Thursday

23rd Nov 2017

Big banks fire thousands in Europe, but hiring in China

  • China's booming banking sector is a magnet for European banks (Photo: dolmansaxlil)

Eight of Europe's biggest banks have announced tens of thousands of job cuts in Britain, France, Spain and Switzerland in a bid to reduce salary costs, but will keep expanding and hiring new staff in China.

Hong Kong & Shanghai Banking Corporation (HSBC), a British conglomerate which is Europe's biggest bank, on Tuesday (2 August) announced 30,000 job cuts worldwide by 2013 - about 10 percent of its staff. Most of these cuts will affect its EU and US branches, in a bid to save some €2 billion in salary costs.

Thank you for reading EUobserver!

Subscribe now for a 30 day free trial.

  1. €150 per year
  2. or €15 per month
  3. Cancel anytime

EUobserver is an independent, not-for-profit news organization that publishes daily news reports, analysis, and investigations from Brussels and the EU member states. We are an indispensable news source for anyone who wants to know what is going on in the EU.

We are mainly funded by advertising and subscription revenues. As advertising revenues are falling fast, we depend on subscription revenues to support our journalism.

For group, corporate or student subscriptions, please contact us. See also our full Terms of Use.

If you already have an account click here to login.

In France, where HSBC employs some 10,000 people, the bank has told 672 people to go on early retirement, Le Monde reports.

The British bank has not scaled down its expansion plans in emerging markets such as China, with some 15,000 staff to be hired in the area in the coming three years.

"China's a strategically important market, where investments and the number of employees will grow. HSBC won't slim its operations in China," Peter Wong, the bank's CEO for Asia-Pacific told reporters in a press conference in Shanghai.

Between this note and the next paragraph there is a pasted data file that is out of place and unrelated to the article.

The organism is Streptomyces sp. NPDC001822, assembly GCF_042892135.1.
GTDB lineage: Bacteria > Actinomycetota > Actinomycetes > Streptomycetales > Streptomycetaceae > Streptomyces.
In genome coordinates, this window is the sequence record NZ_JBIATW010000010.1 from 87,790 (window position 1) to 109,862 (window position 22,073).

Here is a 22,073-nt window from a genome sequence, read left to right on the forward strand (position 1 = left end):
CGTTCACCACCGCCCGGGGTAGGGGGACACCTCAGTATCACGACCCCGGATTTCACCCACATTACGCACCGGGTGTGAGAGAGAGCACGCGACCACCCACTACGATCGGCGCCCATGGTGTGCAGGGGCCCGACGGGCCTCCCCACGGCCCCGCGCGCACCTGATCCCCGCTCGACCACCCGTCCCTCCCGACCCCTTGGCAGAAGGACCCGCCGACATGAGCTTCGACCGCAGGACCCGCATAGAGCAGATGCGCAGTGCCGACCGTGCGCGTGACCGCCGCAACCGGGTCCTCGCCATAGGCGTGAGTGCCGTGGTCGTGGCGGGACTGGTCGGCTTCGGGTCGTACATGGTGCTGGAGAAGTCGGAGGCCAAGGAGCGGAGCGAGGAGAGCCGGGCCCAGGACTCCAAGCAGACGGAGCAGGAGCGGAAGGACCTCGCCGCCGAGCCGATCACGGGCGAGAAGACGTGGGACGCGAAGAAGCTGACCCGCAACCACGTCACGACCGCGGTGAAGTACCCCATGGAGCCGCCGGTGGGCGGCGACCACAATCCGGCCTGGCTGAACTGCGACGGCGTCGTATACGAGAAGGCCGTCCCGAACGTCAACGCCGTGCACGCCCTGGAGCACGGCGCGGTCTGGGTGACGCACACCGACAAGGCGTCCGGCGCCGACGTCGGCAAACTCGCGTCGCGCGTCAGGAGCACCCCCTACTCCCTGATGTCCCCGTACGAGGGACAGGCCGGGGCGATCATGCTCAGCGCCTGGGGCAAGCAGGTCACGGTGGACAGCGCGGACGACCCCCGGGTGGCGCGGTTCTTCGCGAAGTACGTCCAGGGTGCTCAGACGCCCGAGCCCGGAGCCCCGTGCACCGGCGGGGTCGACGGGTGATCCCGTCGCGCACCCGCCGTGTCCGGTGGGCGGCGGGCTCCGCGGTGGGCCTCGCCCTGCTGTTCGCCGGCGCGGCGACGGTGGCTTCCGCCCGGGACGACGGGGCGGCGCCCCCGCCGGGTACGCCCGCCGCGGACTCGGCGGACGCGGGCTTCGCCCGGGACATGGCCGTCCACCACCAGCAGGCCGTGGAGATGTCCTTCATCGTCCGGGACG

More than 5,000 people have been hired in Asia in the first half of this year and the trend will continue in China, he added.

The bank will also expand its branch network in China, where it now has over 150 outlets. Wong said HSBC would seek to get as many licenses as possible from Chinese regulators to expand in the country, including for mutual funds - a market that has recently been opened up to foreign banks.

Another British bank, Barclays, has announced global staff cuts of 3,000 for this year, half of whom are being let go in Britain. The bank aims to scale its personnel down to 146,100 by the end of the year.

Lloyd's, the third big British bank to mirror the trend, plans to make some 15,000 people redundant by the end of 2014 out of its 106,000 employees. Lloyd's still depends on public subsidies to finance its activities, after being seriously hit by the financial crisis in 2008.

In Switzerland, UBS has announced it will make some redundancies to cope with the new rules for the financial sector, without giving precise figures. According to Swiss media, the tally could reach 5,000.